House Talks Small Biz InnovationMay 10, 2017
On May 4, the House Small Business Subcommittee on Contracting and Workforce, and the House Science, Space, and Technology Subcommittee on Research and Technology held a joint hearing, “Improving the Small Business Innovation Research (SBIR) and Small Business Technology Transfer (STTR) Programs” to discuss ways to improve the two highly-successful small-business innovation programs. Although both programs were reauthorized last year through 2022, it is expected that Congress will pass a bill this year to introduce some minor or incremental improvements to the programs.
Among the witnesses asked to testify on the second panel was Small Business Technology Council–NSBA’s high-tech arm–Board Member Ron Shroder, president and CEO of Frontier Technologies, Inc. Shroder’s testimony focused on improving and better utilizing the Phase III part of SBIR to better help companies transition their successful Phase IIs to marketplace. He stated that because Phase IIIs are so different from Phase I & IIs in nature, many government officials aren’t familiar with or don’t know how to use them. This often requires a company, in order to get a Phase III, a certain amount of educating contracting officials on exactly what they are and how they work.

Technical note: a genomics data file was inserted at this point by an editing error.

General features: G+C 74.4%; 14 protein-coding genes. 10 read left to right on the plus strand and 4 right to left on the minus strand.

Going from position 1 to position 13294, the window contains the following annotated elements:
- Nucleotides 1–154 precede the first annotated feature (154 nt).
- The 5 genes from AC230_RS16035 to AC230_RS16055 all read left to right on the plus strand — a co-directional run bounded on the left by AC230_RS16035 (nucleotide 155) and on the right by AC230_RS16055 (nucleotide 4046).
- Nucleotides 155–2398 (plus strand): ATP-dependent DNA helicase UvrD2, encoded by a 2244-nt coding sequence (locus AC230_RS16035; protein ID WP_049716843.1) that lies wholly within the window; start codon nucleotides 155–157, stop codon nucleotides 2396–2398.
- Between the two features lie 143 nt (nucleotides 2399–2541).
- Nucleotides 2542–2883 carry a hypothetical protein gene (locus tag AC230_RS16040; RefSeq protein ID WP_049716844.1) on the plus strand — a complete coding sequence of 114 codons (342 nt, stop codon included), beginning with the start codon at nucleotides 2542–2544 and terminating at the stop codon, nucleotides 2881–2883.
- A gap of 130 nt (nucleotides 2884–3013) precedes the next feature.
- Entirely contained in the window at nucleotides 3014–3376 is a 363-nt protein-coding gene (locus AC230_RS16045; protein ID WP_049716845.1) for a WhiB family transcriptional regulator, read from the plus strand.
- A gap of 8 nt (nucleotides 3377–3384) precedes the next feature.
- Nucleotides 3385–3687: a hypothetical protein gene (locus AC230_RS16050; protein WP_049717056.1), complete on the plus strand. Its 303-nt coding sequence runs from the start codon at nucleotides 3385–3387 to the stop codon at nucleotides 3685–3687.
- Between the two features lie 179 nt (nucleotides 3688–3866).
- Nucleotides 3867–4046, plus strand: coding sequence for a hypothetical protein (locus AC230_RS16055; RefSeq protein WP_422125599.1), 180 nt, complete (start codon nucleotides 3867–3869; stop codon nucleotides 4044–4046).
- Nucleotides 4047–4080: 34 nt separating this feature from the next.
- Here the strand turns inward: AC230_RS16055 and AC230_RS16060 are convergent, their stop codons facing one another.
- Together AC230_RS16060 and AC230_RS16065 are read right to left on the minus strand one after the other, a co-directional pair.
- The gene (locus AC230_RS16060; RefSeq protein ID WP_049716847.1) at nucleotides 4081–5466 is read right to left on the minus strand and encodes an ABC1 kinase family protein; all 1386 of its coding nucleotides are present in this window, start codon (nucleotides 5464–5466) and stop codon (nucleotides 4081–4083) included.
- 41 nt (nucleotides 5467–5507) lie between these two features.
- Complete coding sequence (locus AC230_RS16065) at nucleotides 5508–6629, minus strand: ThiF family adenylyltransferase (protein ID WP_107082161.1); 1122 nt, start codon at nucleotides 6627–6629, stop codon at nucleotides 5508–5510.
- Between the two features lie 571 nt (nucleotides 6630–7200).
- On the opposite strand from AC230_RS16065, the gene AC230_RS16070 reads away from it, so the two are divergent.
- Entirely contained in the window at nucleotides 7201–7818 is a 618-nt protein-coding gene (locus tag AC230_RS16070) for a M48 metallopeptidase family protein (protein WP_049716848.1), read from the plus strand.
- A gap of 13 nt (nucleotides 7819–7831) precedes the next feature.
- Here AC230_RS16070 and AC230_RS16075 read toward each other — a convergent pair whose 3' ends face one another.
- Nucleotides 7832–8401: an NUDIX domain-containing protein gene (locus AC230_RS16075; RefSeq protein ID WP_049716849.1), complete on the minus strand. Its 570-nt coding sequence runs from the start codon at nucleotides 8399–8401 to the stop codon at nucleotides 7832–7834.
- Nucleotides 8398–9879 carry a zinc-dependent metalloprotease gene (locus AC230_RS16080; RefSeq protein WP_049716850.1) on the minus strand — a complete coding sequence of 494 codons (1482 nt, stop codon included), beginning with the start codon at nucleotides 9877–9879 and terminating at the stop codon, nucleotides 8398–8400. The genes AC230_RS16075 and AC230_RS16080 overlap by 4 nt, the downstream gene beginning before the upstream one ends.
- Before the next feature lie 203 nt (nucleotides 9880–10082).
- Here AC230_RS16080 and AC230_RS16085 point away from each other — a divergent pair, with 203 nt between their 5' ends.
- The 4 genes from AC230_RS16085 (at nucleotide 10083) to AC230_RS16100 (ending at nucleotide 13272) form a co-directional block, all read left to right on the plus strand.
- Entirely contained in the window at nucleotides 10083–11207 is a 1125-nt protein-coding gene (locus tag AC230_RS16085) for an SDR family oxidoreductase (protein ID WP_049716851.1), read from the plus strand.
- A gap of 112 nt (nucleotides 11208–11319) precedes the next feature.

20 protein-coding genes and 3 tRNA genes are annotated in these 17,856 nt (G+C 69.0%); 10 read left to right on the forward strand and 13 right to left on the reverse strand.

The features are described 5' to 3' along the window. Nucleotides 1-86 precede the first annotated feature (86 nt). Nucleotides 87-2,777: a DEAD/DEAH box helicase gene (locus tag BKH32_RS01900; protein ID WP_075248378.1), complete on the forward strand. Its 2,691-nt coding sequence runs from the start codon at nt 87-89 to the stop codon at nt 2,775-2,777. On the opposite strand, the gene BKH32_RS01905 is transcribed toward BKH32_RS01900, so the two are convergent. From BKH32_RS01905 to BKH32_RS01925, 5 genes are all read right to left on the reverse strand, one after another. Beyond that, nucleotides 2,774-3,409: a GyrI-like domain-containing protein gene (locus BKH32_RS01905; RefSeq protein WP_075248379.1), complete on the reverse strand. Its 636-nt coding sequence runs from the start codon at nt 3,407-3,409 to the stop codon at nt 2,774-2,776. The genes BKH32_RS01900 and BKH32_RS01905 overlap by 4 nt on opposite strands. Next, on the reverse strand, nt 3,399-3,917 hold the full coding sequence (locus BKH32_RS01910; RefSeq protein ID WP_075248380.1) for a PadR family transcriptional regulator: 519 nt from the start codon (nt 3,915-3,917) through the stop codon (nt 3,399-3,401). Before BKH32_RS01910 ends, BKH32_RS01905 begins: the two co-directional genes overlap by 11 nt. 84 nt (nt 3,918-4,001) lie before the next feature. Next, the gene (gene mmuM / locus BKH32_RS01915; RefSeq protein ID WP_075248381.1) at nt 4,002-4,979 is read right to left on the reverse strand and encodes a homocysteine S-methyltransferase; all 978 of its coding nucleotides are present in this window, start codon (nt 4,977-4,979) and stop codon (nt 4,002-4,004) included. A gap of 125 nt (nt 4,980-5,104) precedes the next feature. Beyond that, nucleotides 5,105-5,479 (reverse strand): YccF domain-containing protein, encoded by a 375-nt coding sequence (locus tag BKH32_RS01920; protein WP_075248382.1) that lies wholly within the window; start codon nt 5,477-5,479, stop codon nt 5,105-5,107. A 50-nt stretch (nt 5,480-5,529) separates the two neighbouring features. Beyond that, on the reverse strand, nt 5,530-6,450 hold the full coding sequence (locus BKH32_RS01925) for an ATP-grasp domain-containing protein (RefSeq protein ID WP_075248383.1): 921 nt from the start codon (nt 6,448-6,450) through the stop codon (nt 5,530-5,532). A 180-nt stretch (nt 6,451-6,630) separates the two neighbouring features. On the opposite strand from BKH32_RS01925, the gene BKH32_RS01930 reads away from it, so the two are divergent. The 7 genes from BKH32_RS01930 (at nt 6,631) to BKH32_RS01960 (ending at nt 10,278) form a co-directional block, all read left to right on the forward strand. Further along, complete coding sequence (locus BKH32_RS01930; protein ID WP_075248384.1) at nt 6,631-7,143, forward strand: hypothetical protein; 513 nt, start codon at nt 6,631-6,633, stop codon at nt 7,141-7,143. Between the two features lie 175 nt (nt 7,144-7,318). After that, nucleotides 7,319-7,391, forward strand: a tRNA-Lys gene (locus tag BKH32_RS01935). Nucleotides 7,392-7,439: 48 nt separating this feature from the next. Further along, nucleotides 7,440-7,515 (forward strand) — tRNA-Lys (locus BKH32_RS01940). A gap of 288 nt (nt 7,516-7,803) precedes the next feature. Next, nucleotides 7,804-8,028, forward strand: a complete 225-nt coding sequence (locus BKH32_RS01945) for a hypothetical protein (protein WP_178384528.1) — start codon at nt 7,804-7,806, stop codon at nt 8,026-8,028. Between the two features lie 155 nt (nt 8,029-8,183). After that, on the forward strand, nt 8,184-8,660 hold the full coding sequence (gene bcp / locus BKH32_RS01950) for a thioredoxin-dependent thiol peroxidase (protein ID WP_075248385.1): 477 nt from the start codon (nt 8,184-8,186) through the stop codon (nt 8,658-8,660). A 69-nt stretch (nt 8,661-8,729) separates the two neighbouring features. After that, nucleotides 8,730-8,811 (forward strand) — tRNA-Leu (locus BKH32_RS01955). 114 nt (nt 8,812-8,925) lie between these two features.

Schroder went on to state that creating a separate office at each SBIR agency focused on Phase III could help with training and education efforts, and streamlining Phase III contracting could reduce institutional resistance to it. Also, it is vital that reporting requirements are followed and enforced by Congress so that lawmakers have the metrics needed to properly evaluate how successful Phase III contracting is.
Also discussed at the hearing was the recently released Government Accountability Office (GAO) study on waste, fraud, and abuse at the SBIR and STTR programs. The Hearing Co-Chair, Steve Knight (R-CA) pointed out that according to the study, of the 38,000 SBIR/STTR awards that occurred during the length of the study, there were only 14 cases that resulted in guilty verdicts. This means the GAO only found instances of waste, fraud, and abuse in 0.036% of all SBIR/STTR contracts.